AT&T's cellular network has faced myriad challenges over the years, such as the overwhelming capacity crunch that hit when Apple's first iPhone rolled out. But the latest threat to AT&T's network is particularly illuminating, because the problem is being caused by a common fluorescent light fixture.
The fixture is located inside the Perfect Cuts Salon in a San Antonio, Texas, strip mall. By simply flicking the salon's lights on and off, AT&T representatives were able to confirm that the salon's interior fluorescent lighting was the source of interference impacting a neighboring AT&T cell site.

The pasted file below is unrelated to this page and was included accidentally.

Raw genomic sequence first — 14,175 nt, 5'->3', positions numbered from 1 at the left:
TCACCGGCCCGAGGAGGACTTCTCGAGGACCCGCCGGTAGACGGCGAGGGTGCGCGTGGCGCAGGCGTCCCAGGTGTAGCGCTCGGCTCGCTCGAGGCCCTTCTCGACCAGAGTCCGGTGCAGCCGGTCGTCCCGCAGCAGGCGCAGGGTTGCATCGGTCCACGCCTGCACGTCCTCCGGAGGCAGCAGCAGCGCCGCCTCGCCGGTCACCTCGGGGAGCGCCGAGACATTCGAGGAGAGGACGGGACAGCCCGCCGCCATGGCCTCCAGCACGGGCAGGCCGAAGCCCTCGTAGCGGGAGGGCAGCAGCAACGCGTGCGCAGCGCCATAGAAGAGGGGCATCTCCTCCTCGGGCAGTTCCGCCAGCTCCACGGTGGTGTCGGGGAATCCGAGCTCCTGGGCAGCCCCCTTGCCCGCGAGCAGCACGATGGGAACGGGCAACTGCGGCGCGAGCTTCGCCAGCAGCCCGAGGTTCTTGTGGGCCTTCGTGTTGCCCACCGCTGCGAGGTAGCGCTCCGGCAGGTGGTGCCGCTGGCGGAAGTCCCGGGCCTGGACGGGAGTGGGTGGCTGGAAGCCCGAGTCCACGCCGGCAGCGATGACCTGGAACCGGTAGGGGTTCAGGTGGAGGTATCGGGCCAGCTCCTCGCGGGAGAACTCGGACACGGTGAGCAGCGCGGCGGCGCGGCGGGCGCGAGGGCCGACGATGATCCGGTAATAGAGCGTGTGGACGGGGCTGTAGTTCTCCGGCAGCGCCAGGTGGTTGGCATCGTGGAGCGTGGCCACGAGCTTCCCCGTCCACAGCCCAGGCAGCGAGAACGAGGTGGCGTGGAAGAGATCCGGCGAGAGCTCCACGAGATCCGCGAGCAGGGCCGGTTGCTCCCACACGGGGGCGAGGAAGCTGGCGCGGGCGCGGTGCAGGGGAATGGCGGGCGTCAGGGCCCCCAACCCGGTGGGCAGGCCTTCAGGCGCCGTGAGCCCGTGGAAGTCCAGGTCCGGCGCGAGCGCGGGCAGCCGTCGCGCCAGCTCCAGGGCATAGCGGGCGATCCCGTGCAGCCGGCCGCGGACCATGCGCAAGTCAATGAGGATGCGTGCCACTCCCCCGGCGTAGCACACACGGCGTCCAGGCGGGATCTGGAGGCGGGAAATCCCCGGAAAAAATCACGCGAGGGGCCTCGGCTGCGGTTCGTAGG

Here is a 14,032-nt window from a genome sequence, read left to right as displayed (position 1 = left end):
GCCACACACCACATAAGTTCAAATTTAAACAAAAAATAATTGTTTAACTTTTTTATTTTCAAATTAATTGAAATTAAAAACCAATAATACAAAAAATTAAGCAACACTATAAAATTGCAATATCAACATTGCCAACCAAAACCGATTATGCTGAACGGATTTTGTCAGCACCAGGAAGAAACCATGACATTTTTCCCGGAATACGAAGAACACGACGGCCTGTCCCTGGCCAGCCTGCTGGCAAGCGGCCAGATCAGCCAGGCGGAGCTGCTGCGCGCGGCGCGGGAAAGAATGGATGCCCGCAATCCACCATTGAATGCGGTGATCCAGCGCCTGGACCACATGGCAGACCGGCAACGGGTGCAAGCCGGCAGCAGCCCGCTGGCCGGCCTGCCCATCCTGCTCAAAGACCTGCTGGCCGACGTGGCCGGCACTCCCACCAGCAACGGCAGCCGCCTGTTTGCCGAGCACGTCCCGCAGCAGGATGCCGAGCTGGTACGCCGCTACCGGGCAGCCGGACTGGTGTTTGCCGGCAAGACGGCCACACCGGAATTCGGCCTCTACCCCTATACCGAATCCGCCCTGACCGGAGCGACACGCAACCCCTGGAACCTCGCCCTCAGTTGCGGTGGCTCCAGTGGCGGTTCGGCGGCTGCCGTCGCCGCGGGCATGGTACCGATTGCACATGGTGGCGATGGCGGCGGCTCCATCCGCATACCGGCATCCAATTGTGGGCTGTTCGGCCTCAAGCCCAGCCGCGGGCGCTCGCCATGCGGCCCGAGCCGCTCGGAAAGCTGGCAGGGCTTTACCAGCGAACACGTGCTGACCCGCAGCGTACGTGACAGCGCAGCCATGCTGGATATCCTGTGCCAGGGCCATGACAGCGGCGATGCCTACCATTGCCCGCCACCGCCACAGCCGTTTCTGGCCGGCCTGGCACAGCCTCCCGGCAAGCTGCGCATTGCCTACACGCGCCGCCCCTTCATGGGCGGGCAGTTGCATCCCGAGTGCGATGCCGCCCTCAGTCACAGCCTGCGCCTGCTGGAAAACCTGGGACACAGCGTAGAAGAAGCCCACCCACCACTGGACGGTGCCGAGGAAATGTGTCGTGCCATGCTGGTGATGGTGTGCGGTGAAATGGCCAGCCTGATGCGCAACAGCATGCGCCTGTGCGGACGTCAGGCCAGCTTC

An FCC agent subsequently visited Perfect Cuts in July, according to a citation and order adopted Oct. 25 by the commission. The agent used a spectrum analyzer and handheld antenna to reconfirm that the salon's overhead light fixture emanates a stray signal at 705 MHz, causing interference to AT&T's Band Class 17 LTE network.
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